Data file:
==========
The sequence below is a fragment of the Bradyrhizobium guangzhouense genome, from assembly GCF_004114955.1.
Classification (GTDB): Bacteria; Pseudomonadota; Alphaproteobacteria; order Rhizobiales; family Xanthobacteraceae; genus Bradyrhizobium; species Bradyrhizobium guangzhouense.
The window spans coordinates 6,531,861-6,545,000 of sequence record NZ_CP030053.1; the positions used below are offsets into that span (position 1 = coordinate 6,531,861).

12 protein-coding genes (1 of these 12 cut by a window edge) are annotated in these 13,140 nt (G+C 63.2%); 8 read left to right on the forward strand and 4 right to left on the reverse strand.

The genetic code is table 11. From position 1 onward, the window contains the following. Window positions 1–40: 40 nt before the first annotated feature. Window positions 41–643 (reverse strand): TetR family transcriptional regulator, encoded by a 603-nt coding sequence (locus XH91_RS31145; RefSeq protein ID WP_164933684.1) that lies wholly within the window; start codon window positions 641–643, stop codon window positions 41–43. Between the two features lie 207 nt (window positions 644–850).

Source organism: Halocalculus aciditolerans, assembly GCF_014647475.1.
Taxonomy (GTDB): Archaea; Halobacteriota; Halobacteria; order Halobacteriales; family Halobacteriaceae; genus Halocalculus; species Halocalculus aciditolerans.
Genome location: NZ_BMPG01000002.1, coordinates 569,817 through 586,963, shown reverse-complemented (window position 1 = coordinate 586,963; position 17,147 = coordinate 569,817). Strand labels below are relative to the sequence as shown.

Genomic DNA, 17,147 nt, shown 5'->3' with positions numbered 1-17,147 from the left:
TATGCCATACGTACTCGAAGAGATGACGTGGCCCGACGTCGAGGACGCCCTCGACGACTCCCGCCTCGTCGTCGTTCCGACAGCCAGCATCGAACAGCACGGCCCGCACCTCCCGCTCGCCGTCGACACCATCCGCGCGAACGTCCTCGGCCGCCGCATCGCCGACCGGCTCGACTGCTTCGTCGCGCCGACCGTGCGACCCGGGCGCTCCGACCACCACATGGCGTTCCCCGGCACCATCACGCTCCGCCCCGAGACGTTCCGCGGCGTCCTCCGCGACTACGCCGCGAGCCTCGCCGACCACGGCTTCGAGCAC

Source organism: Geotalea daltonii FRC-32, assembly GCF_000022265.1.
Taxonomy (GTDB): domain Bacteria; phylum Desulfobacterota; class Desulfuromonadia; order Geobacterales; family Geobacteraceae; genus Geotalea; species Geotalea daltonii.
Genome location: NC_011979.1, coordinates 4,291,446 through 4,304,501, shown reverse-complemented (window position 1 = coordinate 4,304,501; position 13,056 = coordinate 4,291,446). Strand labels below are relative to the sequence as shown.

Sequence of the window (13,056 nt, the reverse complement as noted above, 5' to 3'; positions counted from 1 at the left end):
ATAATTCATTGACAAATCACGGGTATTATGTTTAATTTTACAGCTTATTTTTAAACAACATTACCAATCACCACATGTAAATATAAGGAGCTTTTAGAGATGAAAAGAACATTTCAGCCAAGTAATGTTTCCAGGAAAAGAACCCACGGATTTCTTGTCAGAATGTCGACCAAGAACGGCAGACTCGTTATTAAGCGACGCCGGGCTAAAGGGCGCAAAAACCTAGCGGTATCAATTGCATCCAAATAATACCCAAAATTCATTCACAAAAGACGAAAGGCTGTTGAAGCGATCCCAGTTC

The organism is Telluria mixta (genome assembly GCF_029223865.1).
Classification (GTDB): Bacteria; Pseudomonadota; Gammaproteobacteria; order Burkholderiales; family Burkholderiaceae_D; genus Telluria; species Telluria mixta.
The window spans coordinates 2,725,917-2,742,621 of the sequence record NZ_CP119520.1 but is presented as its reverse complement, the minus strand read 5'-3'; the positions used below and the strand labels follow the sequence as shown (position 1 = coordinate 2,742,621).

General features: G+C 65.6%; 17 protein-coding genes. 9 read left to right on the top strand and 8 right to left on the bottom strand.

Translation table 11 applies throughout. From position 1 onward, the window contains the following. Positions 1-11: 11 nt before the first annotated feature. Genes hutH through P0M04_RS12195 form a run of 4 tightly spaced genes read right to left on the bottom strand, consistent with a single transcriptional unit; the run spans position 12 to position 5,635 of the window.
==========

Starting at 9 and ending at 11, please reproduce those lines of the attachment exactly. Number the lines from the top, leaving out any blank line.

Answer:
Genomic DNA, 17,147 nt, shown 5'->3' with positions numbered 1-17,147 from the left:
TATGCCATACGTACTCGAAGAGATGACGTGGCCCGACGTCGAGGACGCCCTCGACGACTCCCGCCTCGTCGTCGTTCCGACAGCCAGCATCGAACAGCACGGCCCGCACCTCCCGCTCGCCGTCGACACCATCCGCGCGAACGTCCTCGGCCGCCGCATCGCCGACCGGCTCGACTGCTTCGTCGCGCCGACCGTGCGACCCGGGCGCTCCGACCACCACATGGCGTTCCCCGGCACCATCACGCTCCGCCCCGAGACGTTCCGCGGCGTCCTCCGCGACTACGCCGCGAGCCTCGCCGACCACGGCTTCGAGCAC

Source organism: Geotalea daltonii FRC-32, assembly GCF_000022265.1.